I have previously written a bit about the Tobruk break-out from the German side at this link. Today I have had a moment to go through the war diary of 1 RTR, who provided the cruiser tanks of 32 Army Tank Brigade (32 ATB). The copy is from the Tank Museum in Bovington, but can also be found in the UK National Archives. There are some interesting narratives in there which I transcribe below.
But first to recap:
(1) Task: 1 RTR was to support the breakout together with the Matildas of 4 RTR and ‘D’ Squadron 7 RTR. On 21 November, 32 ATB’s task was broken in two separate operations, A and B. 1 RTR’s task during A was to raid enemy HQ at 428420 (no name, later WALTER), and strong posts at 428418 (FREDDY) and 426414 (WOLF/GRUMPY, actually at 426415), or in other words, “raid the extreme left flank near the Bardia road”, partially passing through objective TIGER once this had been taken (4 RTR Operation Order No.4 – Operation A ‘Capture of TIGER’, in WO169/1413). During B it was to participate as part of 32 ATB in the capture of Ed Duda (425409).
The map below (from WO169/1413) shows the role of 1 RTR in the first stage of the break-out. This was a relatively deep break into the Axis defense, with no support from infantry. A classic cruiser tank role, and it was as such that it was approached, with C Squadron ordered to move at 25 mph (40 km/h) towards its objective.
Tracemap of 32 Army Tank Brigade’s Breakout Plan. Rommelsriposte.com Collection
The method adopted by 1 RTR was to send C Squadron in the lead at high speed towards the most important objective, the HQ at 428420. B Squadron was to deal with FREDDY, and A Squadron with WOLF. Once B and A Sqdrns. had finished with their task they were to move to the help of C Squadron in subduing the HQ. The regimental plan therefore foresaw a three-way split in the already not generous tank strength, and the Brigade plan foresaw that the regiment would move broadside on to any enemy guns located along the Axis bypass road, presumably protected by its speed. It did not work, as the narrative will show, and C Sqdn, while achieving a deep break-in, never got anywhere near its main objective. Instead, the regiment’s strength was insufficient to even deal with one of the secondary objectives, and it suffered heavy losses.
(2) Tank state: According to WO216/15 by mid-October the Tobruk garrison (and by implication 1 RTR) had 28 cruiser tanks, of which maybe one or two were with Brigade command. According to the war diary of 1 RTR, these were of the A9, A10, and A13 varieties. Additionally, they had a good share of 32 Army Tank Brigade’s 40 light tanks. According to the war diaries, 4 RTR had 6 of these, and ‘D’ Squadron 7 RTR seems to have had 2, leaving up to 32 for 1 RTR, although it is likely that many were on duty in other parts of the fortress, and maybe a more likely number is 20 – but that is speculation. It also appears from the narratives below that in 1 RTR squadrons, cruisers and light tanks were mixed. The provenance of these tanks dated back to Operation COMPASS in December 1940, and they were much wizened. They had retreated into the Tobruk fortress (or had already been there) during the first re-conquest of Cyrenaica and Marmarica by the Axis in March/April 1941, and had remained there. This may explain their poor mechanical state, with many mechanical failures being reported on the approach to the battle. For those interested in the technical aspects of tanks, this site has a good overview of these marks of cruiser tanks. Of particular interest is that the sub-turrets on the A9 and A10 cruisers were actually used in this operation – I have often read that they were used for stowage due to lack of crew.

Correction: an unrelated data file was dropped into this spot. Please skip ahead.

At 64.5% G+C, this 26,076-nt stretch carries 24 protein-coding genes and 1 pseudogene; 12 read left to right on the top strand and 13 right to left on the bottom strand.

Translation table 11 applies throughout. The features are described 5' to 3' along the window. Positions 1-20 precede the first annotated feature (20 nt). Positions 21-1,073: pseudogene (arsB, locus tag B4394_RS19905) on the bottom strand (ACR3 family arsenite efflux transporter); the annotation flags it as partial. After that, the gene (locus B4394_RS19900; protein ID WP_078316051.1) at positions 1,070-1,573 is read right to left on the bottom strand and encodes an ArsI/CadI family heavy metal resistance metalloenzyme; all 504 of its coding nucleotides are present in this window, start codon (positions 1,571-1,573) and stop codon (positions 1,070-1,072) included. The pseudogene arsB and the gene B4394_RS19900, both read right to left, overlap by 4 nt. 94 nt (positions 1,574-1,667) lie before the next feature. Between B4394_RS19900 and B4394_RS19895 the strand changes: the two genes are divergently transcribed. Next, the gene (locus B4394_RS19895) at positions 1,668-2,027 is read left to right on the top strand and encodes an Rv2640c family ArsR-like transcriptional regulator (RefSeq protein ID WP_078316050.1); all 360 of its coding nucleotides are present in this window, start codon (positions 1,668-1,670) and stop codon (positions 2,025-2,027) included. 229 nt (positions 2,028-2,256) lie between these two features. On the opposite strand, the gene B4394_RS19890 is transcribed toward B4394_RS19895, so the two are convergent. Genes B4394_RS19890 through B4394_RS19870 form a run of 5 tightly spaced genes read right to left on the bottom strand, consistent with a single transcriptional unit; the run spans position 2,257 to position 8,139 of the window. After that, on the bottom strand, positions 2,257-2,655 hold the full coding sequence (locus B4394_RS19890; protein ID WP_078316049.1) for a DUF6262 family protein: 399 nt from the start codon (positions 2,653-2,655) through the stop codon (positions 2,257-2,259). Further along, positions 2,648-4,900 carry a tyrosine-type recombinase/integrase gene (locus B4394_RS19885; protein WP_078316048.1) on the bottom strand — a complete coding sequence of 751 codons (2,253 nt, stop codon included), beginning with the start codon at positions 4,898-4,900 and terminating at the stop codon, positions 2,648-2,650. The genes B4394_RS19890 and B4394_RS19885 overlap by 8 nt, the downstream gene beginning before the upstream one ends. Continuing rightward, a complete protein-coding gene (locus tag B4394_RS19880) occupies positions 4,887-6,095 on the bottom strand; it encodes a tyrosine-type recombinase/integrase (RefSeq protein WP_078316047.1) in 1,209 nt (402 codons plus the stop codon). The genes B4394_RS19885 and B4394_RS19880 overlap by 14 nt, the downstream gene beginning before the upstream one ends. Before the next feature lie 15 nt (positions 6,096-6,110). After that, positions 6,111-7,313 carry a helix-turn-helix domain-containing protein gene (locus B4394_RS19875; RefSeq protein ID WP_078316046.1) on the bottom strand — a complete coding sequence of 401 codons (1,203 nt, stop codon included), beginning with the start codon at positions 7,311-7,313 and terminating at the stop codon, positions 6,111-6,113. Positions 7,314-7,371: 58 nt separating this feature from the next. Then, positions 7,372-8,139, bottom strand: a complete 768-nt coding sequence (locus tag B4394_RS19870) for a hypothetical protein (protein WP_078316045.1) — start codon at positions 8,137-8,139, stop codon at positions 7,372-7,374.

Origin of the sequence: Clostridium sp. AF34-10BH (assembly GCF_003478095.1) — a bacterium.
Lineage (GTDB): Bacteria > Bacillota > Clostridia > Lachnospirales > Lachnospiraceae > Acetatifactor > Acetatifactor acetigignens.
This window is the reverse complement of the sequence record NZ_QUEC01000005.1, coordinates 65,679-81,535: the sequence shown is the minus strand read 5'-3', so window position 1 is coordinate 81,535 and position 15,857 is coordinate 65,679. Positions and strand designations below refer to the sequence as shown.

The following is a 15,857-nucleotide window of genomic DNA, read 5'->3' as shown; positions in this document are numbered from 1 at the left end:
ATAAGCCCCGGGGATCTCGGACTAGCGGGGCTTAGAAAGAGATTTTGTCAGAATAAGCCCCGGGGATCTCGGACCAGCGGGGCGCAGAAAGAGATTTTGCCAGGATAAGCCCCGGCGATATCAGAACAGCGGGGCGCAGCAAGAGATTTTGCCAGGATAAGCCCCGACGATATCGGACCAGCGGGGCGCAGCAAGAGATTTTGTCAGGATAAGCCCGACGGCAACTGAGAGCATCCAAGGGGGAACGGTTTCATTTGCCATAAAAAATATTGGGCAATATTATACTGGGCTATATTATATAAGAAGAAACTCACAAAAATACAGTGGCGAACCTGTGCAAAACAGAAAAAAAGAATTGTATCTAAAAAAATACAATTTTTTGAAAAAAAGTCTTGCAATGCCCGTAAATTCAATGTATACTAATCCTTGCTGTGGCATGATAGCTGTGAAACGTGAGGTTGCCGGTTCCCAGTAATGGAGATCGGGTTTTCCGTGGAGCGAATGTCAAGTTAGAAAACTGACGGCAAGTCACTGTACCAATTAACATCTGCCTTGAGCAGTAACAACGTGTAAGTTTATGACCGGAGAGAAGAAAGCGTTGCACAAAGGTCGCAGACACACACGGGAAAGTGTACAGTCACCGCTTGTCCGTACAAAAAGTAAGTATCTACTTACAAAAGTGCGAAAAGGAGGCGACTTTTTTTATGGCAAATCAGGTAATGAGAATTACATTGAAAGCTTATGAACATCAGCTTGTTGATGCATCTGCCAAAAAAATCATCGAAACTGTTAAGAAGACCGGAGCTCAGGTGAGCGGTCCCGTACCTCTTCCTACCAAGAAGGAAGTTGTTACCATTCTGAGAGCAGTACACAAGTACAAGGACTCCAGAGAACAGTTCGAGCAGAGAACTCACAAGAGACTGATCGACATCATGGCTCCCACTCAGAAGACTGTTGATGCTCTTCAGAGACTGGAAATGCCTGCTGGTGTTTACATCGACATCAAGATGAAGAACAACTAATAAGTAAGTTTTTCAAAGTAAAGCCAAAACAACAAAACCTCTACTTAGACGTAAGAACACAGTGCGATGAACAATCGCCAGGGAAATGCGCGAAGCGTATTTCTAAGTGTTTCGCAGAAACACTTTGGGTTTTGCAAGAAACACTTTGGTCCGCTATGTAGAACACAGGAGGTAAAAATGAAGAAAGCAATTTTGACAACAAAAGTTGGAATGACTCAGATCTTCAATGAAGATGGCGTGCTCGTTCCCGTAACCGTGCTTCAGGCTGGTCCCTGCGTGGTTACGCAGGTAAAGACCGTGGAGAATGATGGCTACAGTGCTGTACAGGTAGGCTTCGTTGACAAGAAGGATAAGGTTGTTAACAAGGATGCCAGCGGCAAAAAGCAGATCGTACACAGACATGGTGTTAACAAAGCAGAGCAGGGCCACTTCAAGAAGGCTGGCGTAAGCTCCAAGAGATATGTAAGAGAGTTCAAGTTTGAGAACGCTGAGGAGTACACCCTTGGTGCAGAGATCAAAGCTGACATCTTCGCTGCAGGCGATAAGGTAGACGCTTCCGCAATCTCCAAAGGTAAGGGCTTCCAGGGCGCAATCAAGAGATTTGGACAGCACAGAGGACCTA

(3) Enemy information: the information on which the plan was based was quite faulty, since it did not realize that German troops had moved into the area through which the breakout was supposed to happen, in advance of the attack on the fortress. The operation order states that the area was defended by the BOLOGNA division, with about 2,000 men and about 30-40 artillery guns plus some medium artillery in the sector to be attacked.
Maps below show the intended course of the regiments of 32 ATB during four stages of Operation A, and the location of objectives given to the breakout formations. These locations were renamed during the operation. The narratives below refer to the first objective names.
Objectives of the Tobruk Breakout. Rommelsriposte.com Collection
Overview of Objective Locations for the Tobruk Breakout
|Tugun||Sleepy||Bir Bu Assateub||
|Jill||No name||North of Pt. 145||
|Jack||Happy – actually 425419||West of Pt. 146||
|Wolf||Grumpy – actually 426415||HQ in Square||
|Based on map in WO169/1417, and 32 ATB Operation Order No.12 in WO169/1413|
Extract from War Diary of 1 RTR for 21 November 1941.
Regt formed up in FAA according to plan and on time. [this was between 2h12 minutes and 1h56 minutes before the start of the operation, depending on which element of 1 RTR we talk about]
0620 Arty programme commenced and brought immediate reply from enemy heavy guns.
0630 Zero for operation.
0634 Regt advanced from FAA through heavy shell fire and made for perimeter. Some delay in crossing bridges which were blocked by slow-moving traffic. C sqn got to Start Line on time.
0700 RHQ crossed Start Line. C sqn well ahead and out of sight in dust and smoke.
Proceeded towards Tiger 423417
0710- Held up by enemy minefield east and west across front. Gap made at 4 ? 244189 by